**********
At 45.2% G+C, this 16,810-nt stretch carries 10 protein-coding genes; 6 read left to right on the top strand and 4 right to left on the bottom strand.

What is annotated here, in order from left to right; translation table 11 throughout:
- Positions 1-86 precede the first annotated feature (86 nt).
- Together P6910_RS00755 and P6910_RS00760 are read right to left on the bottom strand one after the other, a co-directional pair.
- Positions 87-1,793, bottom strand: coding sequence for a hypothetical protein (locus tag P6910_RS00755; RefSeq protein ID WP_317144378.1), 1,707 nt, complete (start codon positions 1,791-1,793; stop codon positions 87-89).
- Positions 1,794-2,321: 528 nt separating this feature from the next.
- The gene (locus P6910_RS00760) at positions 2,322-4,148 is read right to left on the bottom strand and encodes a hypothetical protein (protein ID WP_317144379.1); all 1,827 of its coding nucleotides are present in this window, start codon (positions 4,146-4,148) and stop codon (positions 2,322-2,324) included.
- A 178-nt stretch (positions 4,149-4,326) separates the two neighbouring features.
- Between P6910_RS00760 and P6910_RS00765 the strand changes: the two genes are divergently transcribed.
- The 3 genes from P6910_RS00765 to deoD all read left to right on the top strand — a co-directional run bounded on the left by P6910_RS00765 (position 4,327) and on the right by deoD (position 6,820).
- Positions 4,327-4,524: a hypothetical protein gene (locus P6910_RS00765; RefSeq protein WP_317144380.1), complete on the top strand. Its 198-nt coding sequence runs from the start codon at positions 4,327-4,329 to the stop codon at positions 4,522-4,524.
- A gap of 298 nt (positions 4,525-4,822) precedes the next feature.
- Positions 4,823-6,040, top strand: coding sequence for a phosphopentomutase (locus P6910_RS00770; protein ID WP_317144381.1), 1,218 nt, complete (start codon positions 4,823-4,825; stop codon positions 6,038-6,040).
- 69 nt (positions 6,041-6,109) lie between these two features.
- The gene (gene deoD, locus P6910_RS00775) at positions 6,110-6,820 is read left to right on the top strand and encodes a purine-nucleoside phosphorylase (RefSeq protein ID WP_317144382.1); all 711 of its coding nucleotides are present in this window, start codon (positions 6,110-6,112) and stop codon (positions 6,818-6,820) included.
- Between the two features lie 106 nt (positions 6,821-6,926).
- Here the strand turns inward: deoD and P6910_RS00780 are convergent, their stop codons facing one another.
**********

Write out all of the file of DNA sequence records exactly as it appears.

At 45.2% G+C, this 16,810-nt stretch carries 10 protein-coding genes; 6 read left to right on the top strand and 4 right to left on the bottom strand.

What is annotated here, in order from left to right; translation table 11 throughout:
- Positions 1-86 precede the first annotated feature (86 nt).
- Together P6910_RS00755 and P6910_RS00760 are read right to left on the bottom strand one after the other, a co-directional pair.
- Positions 87-1,793, bottom strand: coding sequence for a hypothetical protein (locus tag P6910_RS00755; RefSeq protein ID WP_317144378.1), 1,707 nt, complete (start codon positions 1,791-1,793; stop codon positions 87-89).
- Positions 1,794-2,321: 528 nt separating this feature from the next.
- The gene (locus P6910_RS00760) at positions 2,322-4,148 is read right to left on the bottom strand and encodes a hypothetical protein (protein ID WP_317144379.1); all 1,827 of its coding nucleotides are present in this window, start codon (positions 4,146-4,148) and stop codon (positions 2,322-2,324) included.
- A 178-nt stretch (positions 4,149-4,326) separates the two neighbouring features.
- Between P6910_RS00760 and P6910_RS00765 the strand changes: the two genes are divergently transcribed.
- The 3 genes from P6910_RS00765 to deoD all read left to right on the top strand — a co-directional run bounded on the left by P6910_RS00765 (position 4,327) and on the right by deoD (position 6,820).
- Positions 4,327-4,524: a hypothetical protein gene (locus P6910_RS00765; RefSeq protein WP_317144380.1), complete on the top strand. Its 198-nt coding sequence runs from the start codon at positions 4,327-4,329 to the stop codon at positions 4,522-4,524.
- A gap of 298 nt (positions 4,525-4,822) precedes the next feature.
- Positions 4,823-6,040, top strand: coding sequence for a phosphopentomutase (locus P6910_RS00770; protein ID WP_317144381.1), 1,218 nt, complete (start codon positions 4,823-4,825; stop codon positions 6,038-6,040).
- 69 nt (positions 6,041-6,109) lie between these two features.
- The gene (gene deoD, locus P6910_RS00775) at positions 6,110-6,820 is read left to right on the top strand and encodes a purine-nucleoside phosphorylase (RefSeq protein ID WP_317144382.1); all 711 of its coding nucleotides are present in this window, start codon (positions 6,110-6,112) and stop codon (positions 6,818-6,820) included.
- Between the two features lie 106 nt (positions 6,821-6,926).
- Here the strand turns inward: deoD and P6910_RS00780 are convergent, their stop codons facing one another.